NumPy

One of the most powerful packages in the Python ecosystem is NumPy. In order to use the NumPy package, we must import it.

Importing packages

The importing of packages is what makes the Python programming language so powerful and attractive, allowing the use of powerful algorithms and methods developed by (better) programmers to be easily accessed by anyone. To import the NumPy package we use the following.

import numpy as np

This allows us to access all elements of the NumPy package, using the dot syntax that you have seen previously for the math module. Therefore, we can access the log function in NumPy by calling,

np.log(7.38905609893065)
2.0

The as keyword in the import statement simply lets us create a shortcut. So, instead of writing numpy.log we can write just np.log (a lot of programming is about saving keystrokes). np is the standard abbreviation for NumPy.

The above method imports all of the NumPy package, however, this may not be necessary. For example, if you only want to use the pi object from the NumPy package, it is possible import only this.

from numpy import pi

print(pi)
3.141592653589793

The above code, tells the kernel to import the pi object from the NumPy package. Note that with this import method, the dot syntax is no longer required.

NumPy Arrays

One of the most useful tools in the NumPy package is the array. This stores a series of numerical data of the same type, similar to a list but capable of performing highly optimised for mathematical operations. We can initialise a NumPy array with the following.

mass_numbers = np.array([112, 114, 115, 116, 117, 118, 119, 120, 122, 124])
print(mass_numbers)
[112 114 115 116 117 118 119 120 122 124]
isotopic_abundances = np.array([0.0097, 0.0066, 0.0034, 0.1454, 0.0768, 0.2422, 0.0859, 0.3258, 0.0463, 0.0579])
print(isotopic_abundances)
[0.0097 0.0066 0.0034 0.1454 0.0768 0.2422 0.0859 0.3258 0.0463 0.0579]

Above, we have defined two NumPy arrays, the first are the mass numbers for the stable isotopes of tin and the second are the abundances of each isotope. The efficiency of the NumPy array comes from the fact that all of the items in the array must be of the same type. We can see the type by investigating the dtype object of the array.

print(mass_numbers.dtype)
int64
print(isotopic_abundances.dtype)
float64

The mass numbers are integers while the isotopic abundences are floating point numbers (the 64 refers the number of bits of computer memory that the number occupies).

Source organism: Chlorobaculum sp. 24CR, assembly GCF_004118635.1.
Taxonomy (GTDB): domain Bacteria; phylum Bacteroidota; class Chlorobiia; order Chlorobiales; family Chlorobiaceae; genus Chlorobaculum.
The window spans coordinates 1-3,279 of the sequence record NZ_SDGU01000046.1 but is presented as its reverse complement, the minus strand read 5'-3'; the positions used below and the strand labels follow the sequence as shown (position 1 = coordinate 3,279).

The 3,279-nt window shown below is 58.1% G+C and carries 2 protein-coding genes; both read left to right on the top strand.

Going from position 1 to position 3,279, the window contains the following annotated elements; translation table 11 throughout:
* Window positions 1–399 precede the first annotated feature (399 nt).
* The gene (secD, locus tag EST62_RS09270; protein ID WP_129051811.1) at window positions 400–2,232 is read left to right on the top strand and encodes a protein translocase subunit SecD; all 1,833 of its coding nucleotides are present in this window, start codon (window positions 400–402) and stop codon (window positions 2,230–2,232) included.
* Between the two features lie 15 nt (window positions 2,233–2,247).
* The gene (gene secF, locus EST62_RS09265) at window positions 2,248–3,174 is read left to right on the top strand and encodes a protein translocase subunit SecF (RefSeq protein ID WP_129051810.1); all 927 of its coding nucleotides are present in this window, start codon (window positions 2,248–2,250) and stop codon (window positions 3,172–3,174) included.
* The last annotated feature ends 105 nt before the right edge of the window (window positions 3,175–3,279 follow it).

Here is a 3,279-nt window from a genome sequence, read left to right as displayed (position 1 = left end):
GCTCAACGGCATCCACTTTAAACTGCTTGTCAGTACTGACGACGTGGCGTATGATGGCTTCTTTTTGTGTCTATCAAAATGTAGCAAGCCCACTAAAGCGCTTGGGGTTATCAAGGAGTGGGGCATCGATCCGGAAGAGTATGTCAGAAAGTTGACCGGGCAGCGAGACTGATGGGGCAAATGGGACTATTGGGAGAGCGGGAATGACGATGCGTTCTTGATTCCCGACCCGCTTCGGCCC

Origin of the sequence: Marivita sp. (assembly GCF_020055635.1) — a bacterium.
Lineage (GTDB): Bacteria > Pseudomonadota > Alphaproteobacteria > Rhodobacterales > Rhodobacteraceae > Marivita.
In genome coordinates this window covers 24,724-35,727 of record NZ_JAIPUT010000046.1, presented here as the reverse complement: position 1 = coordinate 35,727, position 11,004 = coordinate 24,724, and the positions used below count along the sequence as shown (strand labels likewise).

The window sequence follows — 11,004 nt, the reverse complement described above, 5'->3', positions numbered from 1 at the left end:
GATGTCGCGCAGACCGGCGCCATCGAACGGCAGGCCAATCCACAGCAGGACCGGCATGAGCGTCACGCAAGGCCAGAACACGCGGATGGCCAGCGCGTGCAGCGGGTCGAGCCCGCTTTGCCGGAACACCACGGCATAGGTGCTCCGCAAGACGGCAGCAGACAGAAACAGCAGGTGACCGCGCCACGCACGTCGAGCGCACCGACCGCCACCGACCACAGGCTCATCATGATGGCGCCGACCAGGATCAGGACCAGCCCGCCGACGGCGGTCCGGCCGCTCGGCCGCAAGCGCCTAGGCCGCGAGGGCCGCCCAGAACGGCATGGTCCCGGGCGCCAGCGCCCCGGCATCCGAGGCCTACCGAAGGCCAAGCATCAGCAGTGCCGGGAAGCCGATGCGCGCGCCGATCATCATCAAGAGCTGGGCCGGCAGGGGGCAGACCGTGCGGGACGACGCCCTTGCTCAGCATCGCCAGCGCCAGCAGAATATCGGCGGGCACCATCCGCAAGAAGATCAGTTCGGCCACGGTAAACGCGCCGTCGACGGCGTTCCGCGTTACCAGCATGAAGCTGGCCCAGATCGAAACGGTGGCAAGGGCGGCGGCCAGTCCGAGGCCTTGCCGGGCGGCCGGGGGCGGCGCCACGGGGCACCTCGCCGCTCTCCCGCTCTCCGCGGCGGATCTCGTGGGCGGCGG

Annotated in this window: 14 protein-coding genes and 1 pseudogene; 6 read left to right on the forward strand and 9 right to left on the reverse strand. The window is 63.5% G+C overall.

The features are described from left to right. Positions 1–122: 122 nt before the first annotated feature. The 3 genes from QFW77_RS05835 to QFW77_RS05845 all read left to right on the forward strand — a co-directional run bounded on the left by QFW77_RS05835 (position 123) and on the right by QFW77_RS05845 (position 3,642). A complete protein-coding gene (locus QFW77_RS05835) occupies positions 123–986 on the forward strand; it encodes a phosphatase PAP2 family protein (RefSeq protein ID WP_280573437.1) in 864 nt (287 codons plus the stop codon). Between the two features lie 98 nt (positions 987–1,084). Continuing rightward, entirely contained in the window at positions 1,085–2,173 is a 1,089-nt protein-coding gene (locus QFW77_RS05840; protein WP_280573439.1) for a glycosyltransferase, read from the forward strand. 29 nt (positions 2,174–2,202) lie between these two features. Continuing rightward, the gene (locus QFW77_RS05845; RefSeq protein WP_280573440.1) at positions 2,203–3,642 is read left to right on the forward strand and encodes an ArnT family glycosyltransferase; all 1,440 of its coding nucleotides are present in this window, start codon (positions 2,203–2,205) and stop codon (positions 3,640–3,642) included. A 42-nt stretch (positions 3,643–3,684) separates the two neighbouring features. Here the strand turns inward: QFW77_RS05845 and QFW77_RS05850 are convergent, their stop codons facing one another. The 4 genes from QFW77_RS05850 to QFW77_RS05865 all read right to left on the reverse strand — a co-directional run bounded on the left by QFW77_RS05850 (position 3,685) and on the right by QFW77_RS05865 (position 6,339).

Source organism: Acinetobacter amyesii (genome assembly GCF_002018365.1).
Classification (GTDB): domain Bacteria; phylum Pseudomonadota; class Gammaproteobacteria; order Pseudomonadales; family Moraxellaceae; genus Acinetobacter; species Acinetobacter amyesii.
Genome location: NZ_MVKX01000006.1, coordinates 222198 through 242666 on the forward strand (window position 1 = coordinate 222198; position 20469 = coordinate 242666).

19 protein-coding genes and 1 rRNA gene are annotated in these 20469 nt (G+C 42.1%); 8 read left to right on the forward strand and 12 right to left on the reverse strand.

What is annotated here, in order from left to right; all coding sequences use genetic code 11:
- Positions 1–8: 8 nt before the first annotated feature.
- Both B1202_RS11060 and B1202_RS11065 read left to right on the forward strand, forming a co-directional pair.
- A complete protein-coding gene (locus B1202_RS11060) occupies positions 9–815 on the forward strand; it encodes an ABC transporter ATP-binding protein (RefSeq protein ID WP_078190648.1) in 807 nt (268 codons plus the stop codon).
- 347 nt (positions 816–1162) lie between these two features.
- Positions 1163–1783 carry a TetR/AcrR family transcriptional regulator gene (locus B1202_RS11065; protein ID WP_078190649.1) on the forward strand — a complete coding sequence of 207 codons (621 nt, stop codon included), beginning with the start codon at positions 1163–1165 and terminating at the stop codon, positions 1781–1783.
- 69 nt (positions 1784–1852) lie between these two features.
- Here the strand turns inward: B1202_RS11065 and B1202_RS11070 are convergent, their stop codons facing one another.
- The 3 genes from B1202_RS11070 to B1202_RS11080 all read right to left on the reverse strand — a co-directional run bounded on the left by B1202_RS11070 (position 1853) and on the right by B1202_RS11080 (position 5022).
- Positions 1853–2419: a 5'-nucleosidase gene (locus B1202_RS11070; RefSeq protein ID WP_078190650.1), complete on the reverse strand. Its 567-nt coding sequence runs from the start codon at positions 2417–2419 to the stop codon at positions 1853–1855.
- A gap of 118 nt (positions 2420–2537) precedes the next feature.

Arithmetic with NumPy arrays

The fact that NumPy arrays are all of a same type means that it is possible to perform arthmetic on them. For example, all of the items in an array can be multipled by a single value.

np.array([0.1, 0.2, 0.3]) * 10.0
array([1., 2., 3.])

Or two NumPy arrays can operator on each other.

np.array([5, 10, 15]) + np.array([5.0, 0.0, -5.0])
array([10., 10., 10.])

These operations on every element of a NumPy array are called vector operations.

Using NumPy arrays for value-wise operations such as those shown where are very efficient and run much faster than explicitly looping over elements in a list.

NumPy functions

In addition to the power of the NumPy array (on which some of Python’s most impressive libraries are built), the NumPy library also enables access to a broad range of useful functions. For example, the np.log function that was introduced at the start, differs from the math.log function introduced earlier As the former can operate on NumPy array when the latter cannot.

K = np.array([1.06, 3.8, 15.0, 45.44, 150.6])

np.log(K)
array([0.05826891, 1.33500107, 2.7080502 , 3.81639277, 5.01462732])
from math import log

log(K)
---------------------------------------------------------------------------
TypeError                                 Traceback (most recent call last)
/tmp/ipykernel_2395/4007023428.py in <module>
      1 from math import log
      2 
----> 3 log(K)

TypeError: only size-1 arrays can be converted to Python scalars

The function from the math module will result in an error.

Alongside these mathematical operations, the NumPy library also enables statistical operations on the NumPy arrays. For example, sum, mean and standard deviations are easy to find.

np.sum(mass_numbers)
1177
np.mean(mass_numbers)
117.7
np.std(mass_numbers)
3.4942810419312296

Exercises:

  1. Using the mass_numbers and isotopic_abundances arrays above, evaluate the average mass number for tin.

  2. Rewrite or modify your code from the Loops Exercise to calculate the distances between each pair of atoms, using numpy arrays to store the atom positions, and vector arithmetic to calculate the vectors between pairs of atoms.

Worked Example